On the way home I stopped at one of my favourite hikes. There were three cars in the parking lot. I started the hike, realised after about 20 minutes that the trail was icy and not safe for me. So I turned around. I met a couple who stepped off the trail and asked how it was further along. I told them it was icy and with safe distance, they turned around as well.

I’m doing my best to take one day at a time. I’m doing my best to eat well and drink lots of water. I’m doing my best to go to bed early so if I have a rough night it’s not as bad come morning.

And of course, there’s the menopause, which will be a reflection for another day.

I hope you are all doing your best to take care of you.

We will get through this. And I do, truly believe, we will be stronger for it.

Take one day at a time, unless that feels too hard.

Then try one hour at a time, unless that feels too hard.

Then take one minute at a time. We’ll get there.

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I received this prayer yesterday and I think it’s beautiful. We have been asked to come together in prayer today, 31st March 2020.

I invite you all to pray whatever time is right for you, a National Prayer for Canada.

O God, We gather together separated by life-saving distancing, but united more than ever in spirit;We know we are in a war against COVID – 19 together, and the more together we are, the better and stronger we will emerge:

We know the challenges are enormous, yet so are the opportunities;That whether we are in isolation with loved ones, or alone, we will have abundance of time;

We commit to using that time to the max, to help those in greater need in whatever way we can;We know we all have the opportunity, and time, to be life savers and life enhancers;

We give thanks for those who are on the front line taking care of those who are not well;We give thanks for the researchers who are working at breakneck speed to find cure and vaccine;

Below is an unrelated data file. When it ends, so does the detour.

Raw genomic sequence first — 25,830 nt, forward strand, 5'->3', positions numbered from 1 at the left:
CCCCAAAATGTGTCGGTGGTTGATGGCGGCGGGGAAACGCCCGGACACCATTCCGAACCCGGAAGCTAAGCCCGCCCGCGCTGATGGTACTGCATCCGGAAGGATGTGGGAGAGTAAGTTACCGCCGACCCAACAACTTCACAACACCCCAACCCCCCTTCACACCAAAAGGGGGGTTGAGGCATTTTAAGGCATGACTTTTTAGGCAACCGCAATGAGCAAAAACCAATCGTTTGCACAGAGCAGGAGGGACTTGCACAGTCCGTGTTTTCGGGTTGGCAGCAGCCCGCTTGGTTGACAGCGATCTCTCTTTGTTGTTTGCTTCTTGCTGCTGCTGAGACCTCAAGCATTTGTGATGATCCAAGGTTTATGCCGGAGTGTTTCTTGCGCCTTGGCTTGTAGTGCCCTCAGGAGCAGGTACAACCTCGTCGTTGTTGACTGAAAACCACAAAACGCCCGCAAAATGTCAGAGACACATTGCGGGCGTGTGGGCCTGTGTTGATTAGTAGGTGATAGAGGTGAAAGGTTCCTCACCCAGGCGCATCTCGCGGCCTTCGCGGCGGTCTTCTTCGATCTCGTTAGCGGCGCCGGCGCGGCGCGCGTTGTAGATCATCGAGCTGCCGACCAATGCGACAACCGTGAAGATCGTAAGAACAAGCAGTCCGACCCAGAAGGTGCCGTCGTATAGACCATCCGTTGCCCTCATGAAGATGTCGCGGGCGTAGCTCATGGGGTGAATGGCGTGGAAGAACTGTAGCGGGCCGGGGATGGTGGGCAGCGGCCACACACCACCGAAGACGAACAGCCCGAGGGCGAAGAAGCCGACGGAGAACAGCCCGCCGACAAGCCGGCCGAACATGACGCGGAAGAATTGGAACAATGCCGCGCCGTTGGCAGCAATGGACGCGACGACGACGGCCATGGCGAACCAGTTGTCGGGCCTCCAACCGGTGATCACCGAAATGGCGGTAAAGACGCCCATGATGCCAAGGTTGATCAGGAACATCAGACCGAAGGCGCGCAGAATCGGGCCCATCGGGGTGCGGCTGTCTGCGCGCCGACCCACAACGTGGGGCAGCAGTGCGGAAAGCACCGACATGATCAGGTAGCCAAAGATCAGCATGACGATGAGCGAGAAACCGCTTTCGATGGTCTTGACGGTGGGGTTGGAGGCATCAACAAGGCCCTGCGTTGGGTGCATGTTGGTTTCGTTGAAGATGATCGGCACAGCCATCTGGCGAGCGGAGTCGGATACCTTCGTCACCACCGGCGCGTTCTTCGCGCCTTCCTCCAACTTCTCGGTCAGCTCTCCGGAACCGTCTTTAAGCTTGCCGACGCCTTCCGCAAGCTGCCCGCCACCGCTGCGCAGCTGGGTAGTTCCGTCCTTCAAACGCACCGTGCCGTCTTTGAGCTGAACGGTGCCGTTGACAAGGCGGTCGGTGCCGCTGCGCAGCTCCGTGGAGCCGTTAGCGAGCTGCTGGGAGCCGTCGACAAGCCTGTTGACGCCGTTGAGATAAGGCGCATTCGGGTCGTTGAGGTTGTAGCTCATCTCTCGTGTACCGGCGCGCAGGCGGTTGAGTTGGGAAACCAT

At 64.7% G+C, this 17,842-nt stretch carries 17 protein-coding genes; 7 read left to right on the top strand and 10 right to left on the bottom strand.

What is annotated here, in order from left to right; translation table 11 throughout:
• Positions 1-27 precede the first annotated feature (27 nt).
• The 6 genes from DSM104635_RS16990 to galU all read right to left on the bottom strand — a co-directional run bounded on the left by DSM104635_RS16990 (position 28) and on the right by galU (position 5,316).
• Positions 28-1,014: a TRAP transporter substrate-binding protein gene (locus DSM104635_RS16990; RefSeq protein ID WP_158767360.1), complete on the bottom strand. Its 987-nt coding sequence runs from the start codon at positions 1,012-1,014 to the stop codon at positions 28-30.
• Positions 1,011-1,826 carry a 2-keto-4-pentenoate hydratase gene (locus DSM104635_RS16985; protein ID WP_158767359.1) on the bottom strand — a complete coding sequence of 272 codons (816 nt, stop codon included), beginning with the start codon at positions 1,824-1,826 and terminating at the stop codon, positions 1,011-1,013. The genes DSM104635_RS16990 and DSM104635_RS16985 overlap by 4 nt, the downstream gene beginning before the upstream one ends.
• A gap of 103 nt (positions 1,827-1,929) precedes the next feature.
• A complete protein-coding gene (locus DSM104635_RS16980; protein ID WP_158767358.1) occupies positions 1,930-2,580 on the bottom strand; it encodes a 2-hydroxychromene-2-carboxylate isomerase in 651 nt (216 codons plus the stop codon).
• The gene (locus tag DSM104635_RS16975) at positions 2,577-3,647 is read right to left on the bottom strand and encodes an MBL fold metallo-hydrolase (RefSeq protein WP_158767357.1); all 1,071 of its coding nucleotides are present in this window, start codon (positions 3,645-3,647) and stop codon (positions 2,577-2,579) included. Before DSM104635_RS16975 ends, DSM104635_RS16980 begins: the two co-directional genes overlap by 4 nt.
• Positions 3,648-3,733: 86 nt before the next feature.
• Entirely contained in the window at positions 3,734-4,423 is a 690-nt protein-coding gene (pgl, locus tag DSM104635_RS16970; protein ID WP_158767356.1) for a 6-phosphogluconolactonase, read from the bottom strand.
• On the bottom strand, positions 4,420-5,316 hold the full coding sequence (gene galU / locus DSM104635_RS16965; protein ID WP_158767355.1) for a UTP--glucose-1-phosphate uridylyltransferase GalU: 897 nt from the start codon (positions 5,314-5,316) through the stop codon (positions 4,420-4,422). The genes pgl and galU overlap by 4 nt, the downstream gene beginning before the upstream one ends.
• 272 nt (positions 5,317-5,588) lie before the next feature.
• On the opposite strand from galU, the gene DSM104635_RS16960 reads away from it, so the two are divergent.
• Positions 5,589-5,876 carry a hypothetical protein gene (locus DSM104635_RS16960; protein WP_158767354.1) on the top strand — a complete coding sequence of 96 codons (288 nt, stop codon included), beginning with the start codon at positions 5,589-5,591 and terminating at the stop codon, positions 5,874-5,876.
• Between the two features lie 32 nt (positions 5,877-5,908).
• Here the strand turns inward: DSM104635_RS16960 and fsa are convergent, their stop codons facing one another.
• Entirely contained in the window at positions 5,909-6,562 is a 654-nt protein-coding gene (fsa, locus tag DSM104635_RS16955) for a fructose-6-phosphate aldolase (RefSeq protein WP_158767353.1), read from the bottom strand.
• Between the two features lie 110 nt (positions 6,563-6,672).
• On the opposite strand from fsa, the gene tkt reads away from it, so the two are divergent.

We give thanks for our leaders, federal, provincial and local, for their dedication to all of us;We give thanks for the providers of our daily needs who go to work in spite of the risk;We give thanks for those who have ramped up their ability to produce life-saving supplies. We pray for the well-being of all our life savers;

For those who are not well, that they recover fully;For those enduring difficulty, that they may overcome their challenges.We pray that a cure and vaccine will soon be available, And that we all – family, friends, all Canadians, the entire world may be healed in body and spirit.

We ask you, O God, to bless our leaders, our front line care givers, our life savers and life enhancers.

We ask you, O God, to bless Canada, to bless the world, to bless everyone. Amen.

Composed by Rabbi Dr Reuven P. Bulka & Archbishop Terrence Prendergast

Thank you to everyone who chooses to pray this prayer. In whatever way we choose to pray, God hears us. And I truly believe, when this pandemic is over and we are able to gather again, we, as Church, will emerge with a greater sense of self. We will imagine and realise life in a different way. The same with worship.

Regardless of what the calendar date is on the day we return to worship together, that Sunday will be our Easter…the day of Resurrection for our Parishes.